4 Mistakes Most Make When Brushing Teeth

In addition to finding the right dental plan, the most common method of maintaining oral health is brushing. You may brush your teeth daily, but are you brushing them properly?

This question is essential because your mouth is full of bacteria. Bacteria can cause damage to your teeth and gum tissues if left uncontrolled. Bacteria causes bad breath and in severe cases may lead to oral illnesses. When bacteria meet the sugars in the foods you eat, the substances combine and create acids. These acids erode tooth enamel over time.

According to the American Dental Association (ADA), you must brush your teeth twice per day to maintain your oral health, but you must use the proper brushing techniques. It is easy to forget to brush properly, or you may be unaware of what the proper toothbrushing techniques are. Below are the four most common mistakes to avoid improving your oral health.

1.   Not Brushing Teeth Long Enough or Brushing at the Wrong Times

It is a common mistake to brush your teeth whenever you have a few spare seconds. Doing so is better than not brushing your teeth at all, but it may not be the most effective time to brush your teeth. The time of day you brush and length of time you spend brushing are both important for your oral health. For many years, the standard recommended toothbrushing duration by the ADA has been two minutes.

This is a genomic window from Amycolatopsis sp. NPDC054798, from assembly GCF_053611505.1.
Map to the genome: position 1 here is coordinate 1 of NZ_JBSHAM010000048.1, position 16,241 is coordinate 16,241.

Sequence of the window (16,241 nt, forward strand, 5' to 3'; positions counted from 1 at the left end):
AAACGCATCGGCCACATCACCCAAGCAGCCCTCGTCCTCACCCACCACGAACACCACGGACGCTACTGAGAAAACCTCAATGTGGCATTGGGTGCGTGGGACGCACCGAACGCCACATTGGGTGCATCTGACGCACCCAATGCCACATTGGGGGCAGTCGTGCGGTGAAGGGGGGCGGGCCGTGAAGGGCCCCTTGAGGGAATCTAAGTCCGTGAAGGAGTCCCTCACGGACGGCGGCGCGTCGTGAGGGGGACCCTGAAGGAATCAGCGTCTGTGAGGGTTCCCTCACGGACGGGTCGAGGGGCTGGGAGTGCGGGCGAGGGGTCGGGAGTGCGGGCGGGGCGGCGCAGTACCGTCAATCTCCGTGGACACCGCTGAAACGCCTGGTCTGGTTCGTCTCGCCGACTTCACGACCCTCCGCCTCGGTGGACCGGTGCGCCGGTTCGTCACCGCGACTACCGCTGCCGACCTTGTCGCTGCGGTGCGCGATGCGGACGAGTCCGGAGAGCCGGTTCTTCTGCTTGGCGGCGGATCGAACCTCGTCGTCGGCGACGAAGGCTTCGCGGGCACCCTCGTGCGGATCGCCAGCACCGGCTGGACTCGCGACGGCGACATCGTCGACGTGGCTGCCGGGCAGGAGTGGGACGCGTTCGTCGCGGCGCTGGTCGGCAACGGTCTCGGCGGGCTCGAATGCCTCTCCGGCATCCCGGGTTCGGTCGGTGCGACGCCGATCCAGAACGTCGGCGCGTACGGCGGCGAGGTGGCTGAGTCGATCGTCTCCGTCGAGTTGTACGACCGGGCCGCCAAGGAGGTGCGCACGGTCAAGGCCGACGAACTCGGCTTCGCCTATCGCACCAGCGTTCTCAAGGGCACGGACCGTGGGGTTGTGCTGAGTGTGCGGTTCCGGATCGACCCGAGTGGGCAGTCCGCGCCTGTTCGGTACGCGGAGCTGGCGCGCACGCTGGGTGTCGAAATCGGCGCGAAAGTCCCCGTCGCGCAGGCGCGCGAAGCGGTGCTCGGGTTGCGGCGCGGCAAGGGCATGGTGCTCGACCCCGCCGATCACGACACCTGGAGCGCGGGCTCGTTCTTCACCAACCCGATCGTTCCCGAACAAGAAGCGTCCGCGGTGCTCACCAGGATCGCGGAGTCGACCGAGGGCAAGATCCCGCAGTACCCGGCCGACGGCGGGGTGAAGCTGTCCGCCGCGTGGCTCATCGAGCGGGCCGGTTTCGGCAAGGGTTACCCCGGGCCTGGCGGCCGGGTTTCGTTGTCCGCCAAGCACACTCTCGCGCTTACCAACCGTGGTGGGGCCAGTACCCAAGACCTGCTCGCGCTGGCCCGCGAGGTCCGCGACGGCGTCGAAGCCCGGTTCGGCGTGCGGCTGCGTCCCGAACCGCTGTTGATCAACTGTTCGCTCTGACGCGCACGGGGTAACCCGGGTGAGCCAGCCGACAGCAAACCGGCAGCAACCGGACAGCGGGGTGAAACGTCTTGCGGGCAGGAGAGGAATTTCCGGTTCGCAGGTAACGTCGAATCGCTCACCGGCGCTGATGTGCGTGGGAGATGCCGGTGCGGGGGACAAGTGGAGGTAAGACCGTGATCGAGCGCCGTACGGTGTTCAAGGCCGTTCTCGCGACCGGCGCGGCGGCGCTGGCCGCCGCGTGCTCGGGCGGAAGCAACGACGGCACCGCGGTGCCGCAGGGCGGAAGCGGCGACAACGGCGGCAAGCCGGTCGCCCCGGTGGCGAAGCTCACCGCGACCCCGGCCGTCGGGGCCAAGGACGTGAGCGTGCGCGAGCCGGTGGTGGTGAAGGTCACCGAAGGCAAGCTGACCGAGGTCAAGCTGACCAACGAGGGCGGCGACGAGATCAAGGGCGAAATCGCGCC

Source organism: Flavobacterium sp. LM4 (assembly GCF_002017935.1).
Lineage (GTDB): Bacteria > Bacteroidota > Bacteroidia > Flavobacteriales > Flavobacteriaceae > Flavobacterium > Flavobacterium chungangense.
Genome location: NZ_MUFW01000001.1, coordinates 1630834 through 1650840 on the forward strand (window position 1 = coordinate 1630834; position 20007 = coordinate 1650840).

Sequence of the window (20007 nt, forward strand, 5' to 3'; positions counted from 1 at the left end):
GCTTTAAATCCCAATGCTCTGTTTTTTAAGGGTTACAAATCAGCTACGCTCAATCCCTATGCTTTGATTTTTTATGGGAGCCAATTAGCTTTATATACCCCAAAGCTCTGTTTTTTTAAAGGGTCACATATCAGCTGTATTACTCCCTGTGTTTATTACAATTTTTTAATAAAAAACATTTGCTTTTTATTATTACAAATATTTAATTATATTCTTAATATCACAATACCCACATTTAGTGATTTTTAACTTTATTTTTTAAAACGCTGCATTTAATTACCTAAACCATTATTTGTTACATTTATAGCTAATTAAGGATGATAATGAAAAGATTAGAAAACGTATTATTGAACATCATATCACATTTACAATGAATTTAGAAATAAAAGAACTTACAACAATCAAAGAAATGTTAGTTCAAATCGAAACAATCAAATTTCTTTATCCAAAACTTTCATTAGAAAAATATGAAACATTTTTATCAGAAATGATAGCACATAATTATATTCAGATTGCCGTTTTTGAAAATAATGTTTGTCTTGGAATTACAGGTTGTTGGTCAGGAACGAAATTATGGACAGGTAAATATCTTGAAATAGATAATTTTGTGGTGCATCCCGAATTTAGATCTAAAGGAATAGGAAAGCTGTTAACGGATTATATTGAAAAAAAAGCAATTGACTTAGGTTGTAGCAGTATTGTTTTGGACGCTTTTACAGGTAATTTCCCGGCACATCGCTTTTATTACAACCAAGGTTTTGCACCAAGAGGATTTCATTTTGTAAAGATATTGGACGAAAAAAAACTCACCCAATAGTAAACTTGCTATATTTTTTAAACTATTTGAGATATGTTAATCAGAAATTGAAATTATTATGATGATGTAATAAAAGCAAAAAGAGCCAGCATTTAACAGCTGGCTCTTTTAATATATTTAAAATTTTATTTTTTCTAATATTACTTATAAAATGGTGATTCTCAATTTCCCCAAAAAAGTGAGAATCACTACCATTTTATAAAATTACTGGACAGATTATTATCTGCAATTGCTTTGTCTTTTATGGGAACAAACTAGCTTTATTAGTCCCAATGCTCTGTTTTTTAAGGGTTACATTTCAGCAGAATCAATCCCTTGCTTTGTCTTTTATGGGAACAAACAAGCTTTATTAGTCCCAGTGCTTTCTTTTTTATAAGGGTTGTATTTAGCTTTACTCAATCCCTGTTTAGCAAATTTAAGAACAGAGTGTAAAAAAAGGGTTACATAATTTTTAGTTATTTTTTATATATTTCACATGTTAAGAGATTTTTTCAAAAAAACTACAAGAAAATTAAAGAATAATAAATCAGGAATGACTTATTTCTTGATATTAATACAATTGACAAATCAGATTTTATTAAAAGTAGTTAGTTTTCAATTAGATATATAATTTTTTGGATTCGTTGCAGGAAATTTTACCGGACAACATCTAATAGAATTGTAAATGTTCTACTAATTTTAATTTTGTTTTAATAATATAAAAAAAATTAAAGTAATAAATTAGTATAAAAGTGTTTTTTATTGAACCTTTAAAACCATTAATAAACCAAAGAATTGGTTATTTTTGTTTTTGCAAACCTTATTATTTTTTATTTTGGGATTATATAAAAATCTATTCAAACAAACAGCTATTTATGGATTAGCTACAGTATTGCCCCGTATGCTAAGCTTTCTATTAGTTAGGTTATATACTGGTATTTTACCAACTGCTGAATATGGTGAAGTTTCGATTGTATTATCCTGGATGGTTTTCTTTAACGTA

Related Article: How Dental Insurance Works

Although, some other experts recommend you brush your teeth for at least three minutes per session. To make sure you brush your teeth long enough, consider one of the following options:

  • Keep a clock in your bathroom.
  • Use a timer.
  • Set an alarm on your cellular phone.
  • Purchase a power toothbrush with an audible alarm to indicate when time is up.
  • Brush your teeth while listening to a favorite song lasting for at least two minutes.

When considering when to brush your teeth, resist the urge to brush them right after you eat, especially if you eat acidic foods. Acids are abrasive. Scrubbing them into your teeth with your toothbrush damages your tooth enamel. Your saliva acts as a natural rinse. If you give your saliva enough time, then it can naturally remove these harmful acids. Typically, the acids are mostly removed after 15 to 20 minutes, allowing you to brush your teeth safely.

2.   Selecting the Wrong Toothbrush

Selecting the wrong toothbrush can make proper brushing more difficult. For example, when you use a toothbrush with hard bristles, you may think you can scrub plaque and tartar more efficiently. The hard bristles can harm your tooth enamel, especially if you apply a lot of force while brushing.

It is important to use a brush with soft bristles and apply it with gentle pressure using a more massage-like action. Food debris on your teeth is usually soft unless left on for long periods to harden, so only a light touch is required to remove it. Additionally, soft, flexible bristles can access difficult areas, such as your gumline, easier than hard bristles.